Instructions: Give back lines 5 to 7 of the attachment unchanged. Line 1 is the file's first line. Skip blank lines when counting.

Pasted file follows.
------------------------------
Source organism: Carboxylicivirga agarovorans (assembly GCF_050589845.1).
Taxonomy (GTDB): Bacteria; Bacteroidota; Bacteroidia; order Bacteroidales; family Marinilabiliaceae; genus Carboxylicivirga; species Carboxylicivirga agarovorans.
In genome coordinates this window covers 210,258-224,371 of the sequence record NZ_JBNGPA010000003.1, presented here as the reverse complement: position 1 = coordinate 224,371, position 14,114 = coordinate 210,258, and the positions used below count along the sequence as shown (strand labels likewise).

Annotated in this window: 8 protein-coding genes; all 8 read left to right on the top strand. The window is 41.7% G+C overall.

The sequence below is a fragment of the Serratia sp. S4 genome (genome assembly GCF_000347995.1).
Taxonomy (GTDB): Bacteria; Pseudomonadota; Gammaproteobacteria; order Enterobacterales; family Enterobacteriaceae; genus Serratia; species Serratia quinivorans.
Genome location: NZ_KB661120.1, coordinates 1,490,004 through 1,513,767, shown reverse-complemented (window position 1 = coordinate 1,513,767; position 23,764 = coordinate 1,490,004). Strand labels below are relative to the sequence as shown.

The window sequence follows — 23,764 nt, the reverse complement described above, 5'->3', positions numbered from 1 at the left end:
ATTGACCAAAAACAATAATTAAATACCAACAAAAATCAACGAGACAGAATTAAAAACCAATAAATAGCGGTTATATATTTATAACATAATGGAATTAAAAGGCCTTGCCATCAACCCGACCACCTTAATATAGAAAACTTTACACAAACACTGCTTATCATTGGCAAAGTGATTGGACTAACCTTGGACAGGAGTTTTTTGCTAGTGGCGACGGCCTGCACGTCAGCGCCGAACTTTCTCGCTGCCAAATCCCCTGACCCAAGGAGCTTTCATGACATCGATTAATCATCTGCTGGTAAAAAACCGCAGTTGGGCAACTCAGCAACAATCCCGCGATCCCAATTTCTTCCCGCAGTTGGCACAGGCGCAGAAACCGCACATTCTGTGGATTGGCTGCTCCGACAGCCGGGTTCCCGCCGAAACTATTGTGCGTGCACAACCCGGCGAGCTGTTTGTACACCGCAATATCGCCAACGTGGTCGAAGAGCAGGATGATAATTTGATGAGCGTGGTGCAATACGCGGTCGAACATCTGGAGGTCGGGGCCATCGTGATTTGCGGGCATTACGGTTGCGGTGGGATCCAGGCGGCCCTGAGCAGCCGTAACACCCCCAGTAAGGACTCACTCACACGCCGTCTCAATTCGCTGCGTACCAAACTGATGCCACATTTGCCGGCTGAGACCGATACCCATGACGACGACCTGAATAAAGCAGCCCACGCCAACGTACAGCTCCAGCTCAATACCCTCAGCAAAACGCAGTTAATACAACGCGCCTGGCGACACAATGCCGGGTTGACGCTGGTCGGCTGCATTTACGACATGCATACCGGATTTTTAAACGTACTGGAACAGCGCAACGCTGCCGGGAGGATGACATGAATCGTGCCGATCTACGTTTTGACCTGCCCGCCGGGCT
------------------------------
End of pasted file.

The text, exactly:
The sequence below is a fragment of the Serratia sp. S4 genome (genome assembly GCF_000347995.1).
Taxonomy (GTDB): Bacteria; Pseudomonadota; Gammaproteobacteria; order Enterobacterales; family Enterobacteriaceae; genus Serratia; species Serratia quinivorans.
Genome location: NZ_KB661120.1, coordinates 1,490,004 through 1,513,767, shown reverse-complemented (window position 1 = coordinate 1,513,767; position 23,764 = coordinate 1,490,004). Strand labels below are relative to the sequence as shown.